Women comprise more than 50 percent of the U.S. population but currently hold just 23 percent of elected seats in Congress and about 1 in 3 state legislative seats. In 2018, a record number of women were elected to office—117 women, including 42 women of color—bringing their expertise, diverse experiences, and agenda for broad and inclusive change to Congress and state legislatures across the country.
The COVID-19 pandemic has illuminated the pernicious effect of gender and racial inequality, and the profound undervaluation of some of the most essential jobs for society, ones that require the care and supports of families.
Serving the Sexual and Reproductive Health Needs of Community College Students: Promising Practices to Promote Student Success
Sexual and reproductive health and well-being plays a central role in the lives of young adults. The report describes existing gaps in service provision and highlights a range of practices that can be replicated and scaled up to expand access for community college students.
Nearly four million U.S. undergraduate college students are parents or guardians of children under the age of 18. These student parents, who already faced immense financial, child care, food, and housing insecurity before the COVID-19 pandemic, are now dealing with multiple new barriers, including school closures, lay-offs, and child care disruptions, among other challenges.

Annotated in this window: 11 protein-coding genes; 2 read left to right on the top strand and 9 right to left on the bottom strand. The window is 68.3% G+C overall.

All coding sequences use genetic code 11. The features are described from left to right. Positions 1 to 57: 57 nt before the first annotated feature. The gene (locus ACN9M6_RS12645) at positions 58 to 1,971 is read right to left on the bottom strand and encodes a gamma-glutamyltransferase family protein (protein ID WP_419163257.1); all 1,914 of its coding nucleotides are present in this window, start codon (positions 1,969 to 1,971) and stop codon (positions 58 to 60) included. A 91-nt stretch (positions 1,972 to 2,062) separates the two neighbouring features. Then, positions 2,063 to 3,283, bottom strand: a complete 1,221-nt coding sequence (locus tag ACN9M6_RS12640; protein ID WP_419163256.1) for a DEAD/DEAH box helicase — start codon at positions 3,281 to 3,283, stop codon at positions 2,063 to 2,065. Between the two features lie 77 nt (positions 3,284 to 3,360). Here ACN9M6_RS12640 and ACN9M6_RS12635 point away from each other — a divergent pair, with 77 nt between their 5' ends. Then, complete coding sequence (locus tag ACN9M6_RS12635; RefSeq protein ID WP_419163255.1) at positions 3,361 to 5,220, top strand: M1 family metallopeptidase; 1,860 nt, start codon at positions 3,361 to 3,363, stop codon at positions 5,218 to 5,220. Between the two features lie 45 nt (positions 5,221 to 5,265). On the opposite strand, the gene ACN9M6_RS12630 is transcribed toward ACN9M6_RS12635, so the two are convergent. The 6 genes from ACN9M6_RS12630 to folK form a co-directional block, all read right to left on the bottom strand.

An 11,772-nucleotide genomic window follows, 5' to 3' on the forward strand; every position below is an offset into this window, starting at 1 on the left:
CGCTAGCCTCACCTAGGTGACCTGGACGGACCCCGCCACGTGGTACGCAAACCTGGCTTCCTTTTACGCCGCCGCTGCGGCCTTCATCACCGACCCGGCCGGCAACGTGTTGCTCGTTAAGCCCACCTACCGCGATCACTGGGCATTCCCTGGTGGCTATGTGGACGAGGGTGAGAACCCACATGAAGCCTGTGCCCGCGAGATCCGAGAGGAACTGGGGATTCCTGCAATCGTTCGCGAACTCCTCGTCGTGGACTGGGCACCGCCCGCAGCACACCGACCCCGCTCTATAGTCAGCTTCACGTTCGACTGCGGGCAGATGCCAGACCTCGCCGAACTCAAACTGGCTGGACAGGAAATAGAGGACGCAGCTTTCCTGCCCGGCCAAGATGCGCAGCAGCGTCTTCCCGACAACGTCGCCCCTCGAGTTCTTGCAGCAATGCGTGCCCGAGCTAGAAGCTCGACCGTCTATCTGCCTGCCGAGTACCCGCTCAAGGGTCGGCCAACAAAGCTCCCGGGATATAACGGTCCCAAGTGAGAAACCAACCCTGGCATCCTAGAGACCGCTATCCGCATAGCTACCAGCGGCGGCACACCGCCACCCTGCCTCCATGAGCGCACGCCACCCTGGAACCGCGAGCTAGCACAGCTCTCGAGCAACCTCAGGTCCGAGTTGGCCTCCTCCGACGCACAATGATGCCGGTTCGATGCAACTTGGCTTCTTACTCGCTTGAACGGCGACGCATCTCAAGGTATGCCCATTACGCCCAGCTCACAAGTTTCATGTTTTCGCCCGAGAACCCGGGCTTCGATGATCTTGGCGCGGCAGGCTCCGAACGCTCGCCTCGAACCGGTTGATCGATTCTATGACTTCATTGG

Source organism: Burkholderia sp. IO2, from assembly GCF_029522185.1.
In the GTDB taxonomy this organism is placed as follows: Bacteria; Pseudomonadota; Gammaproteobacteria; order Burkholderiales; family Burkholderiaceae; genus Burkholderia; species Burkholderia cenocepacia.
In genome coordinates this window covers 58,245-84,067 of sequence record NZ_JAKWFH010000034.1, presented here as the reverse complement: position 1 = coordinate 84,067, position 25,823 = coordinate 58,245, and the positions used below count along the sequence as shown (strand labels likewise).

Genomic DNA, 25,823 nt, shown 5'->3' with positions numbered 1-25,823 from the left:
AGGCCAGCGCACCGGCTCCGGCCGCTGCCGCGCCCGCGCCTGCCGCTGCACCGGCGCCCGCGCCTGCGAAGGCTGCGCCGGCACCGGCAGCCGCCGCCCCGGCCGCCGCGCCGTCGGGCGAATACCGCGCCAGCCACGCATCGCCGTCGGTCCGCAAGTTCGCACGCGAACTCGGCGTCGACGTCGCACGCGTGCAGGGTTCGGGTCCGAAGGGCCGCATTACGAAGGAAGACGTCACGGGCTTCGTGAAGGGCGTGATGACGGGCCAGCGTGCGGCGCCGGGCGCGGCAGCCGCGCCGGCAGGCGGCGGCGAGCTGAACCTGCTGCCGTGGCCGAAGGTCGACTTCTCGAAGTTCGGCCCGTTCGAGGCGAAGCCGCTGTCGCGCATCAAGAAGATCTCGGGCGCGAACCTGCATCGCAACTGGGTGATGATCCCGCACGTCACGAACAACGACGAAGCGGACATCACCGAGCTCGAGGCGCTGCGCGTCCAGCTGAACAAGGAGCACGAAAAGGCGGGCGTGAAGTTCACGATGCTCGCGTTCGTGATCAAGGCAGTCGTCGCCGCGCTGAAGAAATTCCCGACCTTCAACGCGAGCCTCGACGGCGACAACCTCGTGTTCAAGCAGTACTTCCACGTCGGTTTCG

In the United States, women now make up more than 50 percent of the workforce, reflecting growth in health care, education, and service sectors over the last decade. The decline of the wages and real earnings of all workers over time coupled with the rise in cost of living expenses, such as housing, means that the income and earnings of women are critical to the overall economic security and wellbeing of families.
The paper suggests that to improve the quality of in-home care jobs, address the industry’s anticipated labor shortage, and ensure that high-quality care is available in the United States, it is necessary to increase the value attributed to care work through critical changes in public policies and practices. These changes would benefit not only the women and men who are care workers or recipients, but also the nation overall. As a sector in which job growth is especially rapid, the care industry is integral to the U.S. economy; as a result, any changes that help to fill the gap in this industry and improve conditions for its workforce will strengthen the nation’s economy as a whole.
Gender Political Parity in the U.S. Congress: Women Will Wait 88 Years before Achieving Equal Representation
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Women have made considerable progress in increasing their representation among business owners in recent years. The number of women-owned businesses increased in almost every industry between 2002 and 2012, at rates higher than those of men-owned businesses.
This briefing paper explores the availability of and need for pregnancy prevention services among individuals enrolled in job training in the United States.
Growing the Numbers of Women in the Trades: Building Equity and Inclusion through Pre-Apprenticeship Programs
Greater access to apprenticeships in the skilled trades can help women achieve economic security and fill predicted skills shortages in construction. The construction trades provide good careers with family sustaining earnings.